Small Town Saturday Night


Action / Drama


Uploaded By: OTTO
Downloaded 25,503 times
October 30, 2013 at 09:19 PM



Chris Pine as Rhett Ryan
Octavia Spencer as Rhonda Dooley
Lin Shaye as Phyllis Ryan
John Hawkes as Donnie Carson
720p 1080p
751.65 MB
23.976 fps
1hr 34 min
P/S 6 / 3
1.44 GB
23.976 fps
1hr 34 min
P/S 2 / 3

Movie Reviews

Reviewed by Hellmant 6 / 10

Not a bad way to pass the time.

'SMALL TOWN Saturday NIGHT': Three Stars (Out of Five)

Chris Pine (of 'STAR TREK' and 'UNSTOPPABLE' fame) headlines this ensemble piece indie character drama. The film also features performances by Shawn Christian, John Hawkes (who also turned in an impressive performance in this year's 'WINTER'S BONE'), and Bre Blair. It's written and directed by TV director Ryan Craig, who also plays a part in the film. Pine not only acts in the film but also wrote the song 'Someday Came Today' for the movie (and sings).

Pine plays Rhett Ryan, a small time country singer / songwriter with dreams of making it in Nashville. Just days before he's supposed to leave the small town of Prospect to follow his dreams his girlfriend (Blair) tells him she's not going with him and has decided that what's best for her daughter might be to stay with her father, Tommy Carson (Christian), the town sheriff. Tommy's brother Donnie (Hawkes) just got out of prison and has came back into town getting himself in more trouble again.

The film is well made and the characters are all pretty believable and their drama realistic. The acting is all impressive, especially Pine and Hawkes, and the directing is adequate. The film isn't extremely entertaining or memorable and although the characters are believable it's not especially emotionally involving either but it's not a bad way to pass the time in my opinion. There's definitely nothing in it to really complain about. It's a nice little movie.

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Reviewed by SnoopyStyle 5 / 10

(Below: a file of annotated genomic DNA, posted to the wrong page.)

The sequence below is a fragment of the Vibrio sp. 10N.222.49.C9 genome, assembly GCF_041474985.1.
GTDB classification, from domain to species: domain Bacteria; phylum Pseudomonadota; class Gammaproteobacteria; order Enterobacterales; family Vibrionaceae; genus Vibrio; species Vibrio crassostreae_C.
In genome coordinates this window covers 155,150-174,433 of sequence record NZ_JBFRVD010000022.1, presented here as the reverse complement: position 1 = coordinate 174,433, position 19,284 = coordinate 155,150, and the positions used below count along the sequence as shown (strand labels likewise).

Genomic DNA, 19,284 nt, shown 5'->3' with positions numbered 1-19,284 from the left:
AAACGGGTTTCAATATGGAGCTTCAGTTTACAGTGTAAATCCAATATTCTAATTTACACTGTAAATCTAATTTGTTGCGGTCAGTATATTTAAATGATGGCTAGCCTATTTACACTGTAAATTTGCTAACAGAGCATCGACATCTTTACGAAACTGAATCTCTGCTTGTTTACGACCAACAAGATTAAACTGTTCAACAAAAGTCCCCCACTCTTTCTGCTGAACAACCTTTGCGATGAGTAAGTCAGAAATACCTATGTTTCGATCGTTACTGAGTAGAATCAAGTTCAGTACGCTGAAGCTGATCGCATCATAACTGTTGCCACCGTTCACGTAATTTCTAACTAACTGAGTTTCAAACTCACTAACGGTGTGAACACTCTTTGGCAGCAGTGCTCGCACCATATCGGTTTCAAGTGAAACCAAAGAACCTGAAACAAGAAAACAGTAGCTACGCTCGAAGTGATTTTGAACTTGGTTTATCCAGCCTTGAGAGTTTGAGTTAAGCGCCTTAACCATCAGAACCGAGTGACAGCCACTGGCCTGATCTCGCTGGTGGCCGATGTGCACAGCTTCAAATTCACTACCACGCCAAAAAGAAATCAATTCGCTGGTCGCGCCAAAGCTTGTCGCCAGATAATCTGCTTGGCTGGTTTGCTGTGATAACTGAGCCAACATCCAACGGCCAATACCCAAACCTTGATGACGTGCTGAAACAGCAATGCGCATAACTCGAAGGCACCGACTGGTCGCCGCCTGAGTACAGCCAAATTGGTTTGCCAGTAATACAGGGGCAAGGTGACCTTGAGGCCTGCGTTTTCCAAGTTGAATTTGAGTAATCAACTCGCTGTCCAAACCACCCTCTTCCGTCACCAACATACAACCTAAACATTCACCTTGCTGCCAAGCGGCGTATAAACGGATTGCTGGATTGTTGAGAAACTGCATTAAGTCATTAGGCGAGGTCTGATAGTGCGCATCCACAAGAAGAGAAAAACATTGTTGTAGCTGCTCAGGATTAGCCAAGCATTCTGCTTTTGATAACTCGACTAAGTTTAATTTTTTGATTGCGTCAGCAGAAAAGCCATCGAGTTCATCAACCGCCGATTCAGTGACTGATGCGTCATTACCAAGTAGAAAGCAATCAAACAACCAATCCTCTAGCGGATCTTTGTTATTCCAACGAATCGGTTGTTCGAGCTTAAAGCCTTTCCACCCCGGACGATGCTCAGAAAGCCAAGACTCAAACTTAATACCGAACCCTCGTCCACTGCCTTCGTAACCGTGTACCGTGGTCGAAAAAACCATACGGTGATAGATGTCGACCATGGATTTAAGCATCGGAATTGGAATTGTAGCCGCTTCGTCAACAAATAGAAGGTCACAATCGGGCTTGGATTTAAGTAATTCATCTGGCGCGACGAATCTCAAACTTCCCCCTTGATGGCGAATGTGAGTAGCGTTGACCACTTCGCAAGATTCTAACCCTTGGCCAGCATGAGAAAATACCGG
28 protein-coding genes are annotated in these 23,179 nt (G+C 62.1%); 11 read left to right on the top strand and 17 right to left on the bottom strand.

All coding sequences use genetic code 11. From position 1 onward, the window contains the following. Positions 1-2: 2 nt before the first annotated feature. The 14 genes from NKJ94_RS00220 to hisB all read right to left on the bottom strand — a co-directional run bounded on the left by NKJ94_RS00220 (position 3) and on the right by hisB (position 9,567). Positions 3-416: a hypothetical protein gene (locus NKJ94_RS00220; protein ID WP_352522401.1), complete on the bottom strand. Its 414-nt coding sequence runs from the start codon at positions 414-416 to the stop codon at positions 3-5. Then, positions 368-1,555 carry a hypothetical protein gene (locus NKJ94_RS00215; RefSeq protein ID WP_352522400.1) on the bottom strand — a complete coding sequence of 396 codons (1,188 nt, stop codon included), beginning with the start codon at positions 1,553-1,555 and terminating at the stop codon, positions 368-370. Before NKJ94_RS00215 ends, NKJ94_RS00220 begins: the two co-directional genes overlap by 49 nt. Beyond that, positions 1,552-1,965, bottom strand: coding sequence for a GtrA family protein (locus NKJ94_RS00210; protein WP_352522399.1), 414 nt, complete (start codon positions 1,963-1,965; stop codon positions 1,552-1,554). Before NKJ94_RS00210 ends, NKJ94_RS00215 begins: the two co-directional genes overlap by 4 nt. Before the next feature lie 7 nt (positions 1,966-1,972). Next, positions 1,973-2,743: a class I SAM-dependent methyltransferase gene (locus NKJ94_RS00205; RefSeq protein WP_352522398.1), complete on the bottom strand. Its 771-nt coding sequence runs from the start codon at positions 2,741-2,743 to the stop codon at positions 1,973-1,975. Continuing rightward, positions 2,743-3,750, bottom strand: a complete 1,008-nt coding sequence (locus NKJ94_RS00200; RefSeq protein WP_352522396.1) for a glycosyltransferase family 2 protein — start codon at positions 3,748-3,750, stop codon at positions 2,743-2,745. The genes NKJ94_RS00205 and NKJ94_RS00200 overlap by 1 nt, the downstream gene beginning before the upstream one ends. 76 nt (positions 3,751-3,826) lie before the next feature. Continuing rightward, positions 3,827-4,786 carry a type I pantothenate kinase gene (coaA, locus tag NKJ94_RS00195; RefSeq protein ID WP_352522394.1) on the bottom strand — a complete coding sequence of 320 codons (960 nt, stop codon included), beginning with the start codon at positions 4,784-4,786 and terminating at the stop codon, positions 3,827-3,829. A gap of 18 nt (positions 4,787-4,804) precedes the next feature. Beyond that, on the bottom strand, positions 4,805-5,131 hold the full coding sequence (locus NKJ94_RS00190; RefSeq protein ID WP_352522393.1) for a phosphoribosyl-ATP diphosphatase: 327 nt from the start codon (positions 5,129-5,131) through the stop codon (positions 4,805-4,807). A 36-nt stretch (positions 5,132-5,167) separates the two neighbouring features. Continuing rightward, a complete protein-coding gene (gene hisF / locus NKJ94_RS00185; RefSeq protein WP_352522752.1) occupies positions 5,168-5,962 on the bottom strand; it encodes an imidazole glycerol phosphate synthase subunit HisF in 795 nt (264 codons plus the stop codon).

Gets better in the 2nd half

Rhett Ryan (Chris Pine) is a car mechanic with Nashville dreams. He is about to move there with his girlfriend (Bre Blair). Only she has second thoughts. She is still tie to police officer Carson (Shawn Christian), the father to her daughter. Meanwhile there are all kinds of characters in this small town of Prospect.

This is a slow moving indie for the first half. There are a few too many characters in their mundane lives. It's a boring slog through a lot of nothing scenes. The direction isn't the most exciting. It does improve with the bank robbery.

Director/writer Ryan Craig needs to move the plot along quicker. And for a movie about a country singing mechanic, he waited until the end to let Chris Pine sing. He's actually not that bad (unless he was dubbed). I don't understand why he doesn't sing early in the movie. Anything would improve the first half.

Reviewed by tigerfish50 8 / 10

Intense Small Town Kaleidoscope

Is everybody too busy watching blockbusters to see this nice example of Indie film-making? It would be a pity, because they'd be missing a well-crafted cinematic narrative covering twenty-four hours in the small mountain town of Prospect. The film begins at dawn as a promising young country musician prepares for one last gig at the town bar, before heading off to see if he can make it in Nashville. As the day unfolds other citizens make their appearances - a regretful sheriff, his estranged wife, an alcoholic father, an overweight brother, a troubled ex-con and an overbearing mother. Their stories mingle in an varied mix of compact narratives, most of which are concerned with the relationships of parents and their children - some of them sentimental in tone, and others which display cold cruelty and pain.

A fine cast portrays this collection of characters realistically, while cinematographer Matt Kovalakides captures their high-country summer world so intensely that one can almost smell the pine resin. Everything speaks of a well-balanced team effort, and the characters and their stories are worth the dedication. By the time night falls over Prospect, a discerning audience might well feel they got more bang for their buck than if they'd seen a dozen self-important, hundred-million-dollar vanity projects.

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